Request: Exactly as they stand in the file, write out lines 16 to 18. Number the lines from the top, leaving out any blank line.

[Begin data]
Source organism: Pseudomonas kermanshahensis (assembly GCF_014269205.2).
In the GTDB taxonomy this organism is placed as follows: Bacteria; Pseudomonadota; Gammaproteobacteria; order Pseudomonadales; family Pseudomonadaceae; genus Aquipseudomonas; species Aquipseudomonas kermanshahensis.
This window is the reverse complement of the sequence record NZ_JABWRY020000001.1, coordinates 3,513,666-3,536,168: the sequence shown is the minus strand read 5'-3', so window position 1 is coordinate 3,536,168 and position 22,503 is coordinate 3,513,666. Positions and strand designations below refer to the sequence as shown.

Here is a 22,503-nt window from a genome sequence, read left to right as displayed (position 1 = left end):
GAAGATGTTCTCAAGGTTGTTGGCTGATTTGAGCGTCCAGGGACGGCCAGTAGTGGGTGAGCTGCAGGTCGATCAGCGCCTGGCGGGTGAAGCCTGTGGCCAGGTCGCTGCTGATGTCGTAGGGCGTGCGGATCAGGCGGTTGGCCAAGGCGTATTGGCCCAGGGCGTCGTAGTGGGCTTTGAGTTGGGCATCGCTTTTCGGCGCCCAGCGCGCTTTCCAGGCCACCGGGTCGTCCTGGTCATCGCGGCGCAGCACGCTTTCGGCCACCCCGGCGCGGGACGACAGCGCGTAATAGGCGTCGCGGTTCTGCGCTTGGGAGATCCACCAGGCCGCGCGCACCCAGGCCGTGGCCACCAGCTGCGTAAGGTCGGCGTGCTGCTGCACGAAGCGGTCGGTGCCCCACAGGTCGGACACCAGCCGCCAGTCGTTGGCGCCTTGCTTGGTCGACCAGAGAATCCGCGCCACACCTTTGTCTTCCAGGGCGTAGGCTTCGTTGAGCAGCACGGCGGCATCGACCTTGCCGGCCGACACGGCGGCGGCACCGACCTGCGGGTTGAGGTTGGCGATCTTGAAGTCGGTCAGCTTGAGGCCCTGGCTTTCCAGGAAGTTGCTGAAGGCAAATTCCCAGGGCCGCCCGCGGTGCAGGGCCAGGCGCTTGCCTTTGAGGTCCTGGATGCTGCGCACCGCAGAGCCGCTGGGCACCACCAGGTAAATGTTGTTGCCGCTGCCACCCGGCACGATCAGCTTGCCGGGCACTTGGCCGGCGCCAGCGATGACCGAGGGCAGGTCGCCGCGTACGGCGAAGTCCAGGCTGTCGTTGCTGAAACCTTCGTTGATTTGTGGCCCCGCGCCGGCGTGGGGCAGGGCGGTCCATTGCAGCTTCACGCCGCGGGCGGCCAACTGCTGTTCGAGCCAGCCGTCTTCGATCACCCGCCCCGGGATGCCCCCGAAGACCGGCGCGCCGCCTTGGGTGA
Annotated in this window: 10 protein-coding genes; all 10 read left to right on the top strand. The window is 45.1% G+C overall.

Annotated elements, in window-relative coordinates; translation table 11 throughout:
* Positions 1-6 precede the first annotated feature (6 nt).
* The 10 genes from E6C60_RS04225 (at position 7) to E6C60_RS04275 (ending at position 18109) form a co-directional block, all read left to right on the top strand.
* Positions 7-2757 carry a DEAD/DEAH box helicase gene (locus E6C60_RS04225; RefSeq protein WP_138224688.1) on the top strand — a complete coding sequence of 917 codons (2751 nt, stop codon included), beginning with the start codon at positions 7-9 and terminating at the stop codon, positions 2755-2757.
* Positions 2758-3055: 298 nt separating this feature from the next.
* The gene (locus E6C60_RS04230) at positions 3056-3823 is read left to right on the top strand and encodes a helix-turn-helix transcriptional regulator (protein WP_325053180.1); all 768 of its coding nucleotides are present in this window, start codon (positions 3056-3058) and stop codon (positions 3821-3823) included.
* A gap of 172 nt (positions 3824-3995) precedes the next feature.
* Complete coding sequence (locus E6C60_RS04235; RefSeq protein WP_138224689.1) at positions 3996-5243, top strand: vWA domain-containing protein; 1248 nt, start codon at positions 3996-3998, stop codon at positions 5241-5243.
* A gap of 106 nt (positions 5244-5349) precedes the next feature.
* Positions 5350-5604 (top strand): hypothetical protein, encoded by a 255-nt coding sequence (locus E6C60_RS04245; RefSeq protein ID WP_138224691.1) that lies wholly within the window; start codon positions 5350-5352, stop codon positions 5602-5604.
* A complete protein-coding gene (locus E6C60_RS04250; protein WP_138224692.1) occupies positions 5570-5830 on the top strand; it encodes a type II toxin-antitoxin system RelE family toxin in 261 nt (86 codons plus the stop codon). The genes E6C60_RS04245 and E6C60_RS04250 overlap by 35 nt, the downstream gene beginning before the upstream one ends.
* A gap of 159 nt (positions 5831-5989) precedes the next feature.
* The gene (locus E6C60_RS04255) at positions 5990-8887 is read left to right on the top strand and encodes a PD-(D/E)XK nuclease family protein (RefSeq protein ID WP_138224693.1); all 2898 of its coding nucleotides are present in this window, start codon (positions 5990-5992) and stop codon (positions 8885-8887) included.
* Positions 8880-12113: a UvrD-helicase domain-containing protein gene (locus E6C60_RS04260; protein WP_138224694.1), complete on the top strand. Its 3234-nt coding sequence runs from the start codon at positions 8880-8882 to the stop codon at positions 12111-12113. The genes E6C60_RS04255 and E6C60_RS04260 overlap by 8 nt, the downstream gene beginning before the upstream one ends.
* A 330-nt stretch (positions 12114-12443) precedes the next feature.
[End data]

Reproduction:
* Positions 5350-5604 (top strand): hypothetical protein, encoded by a 255-nt coding sequence (locus E6C60_RS04245; RefSeq protein ID WP_138224691.1) that lies wholly within the window; start codon positions 5350-5352, stop codon positions 5602-5604.
* A complete protein-coding gene (locus E6C60_RS04250; protein WP_138224692.1) occupies positions 5570-5830 on the top strand; it encodes a type II toxin-antitoxin system RelE family toxin in 261 nt (86 codons plus the stop codon). The genes E6C60_RS04245 and E6C60_RS04250 overlap by 35 nt, the downstream gene beginning before the upstream one ends.
* A gap of 159 nt (positions 5831-5989) precedes the next feature.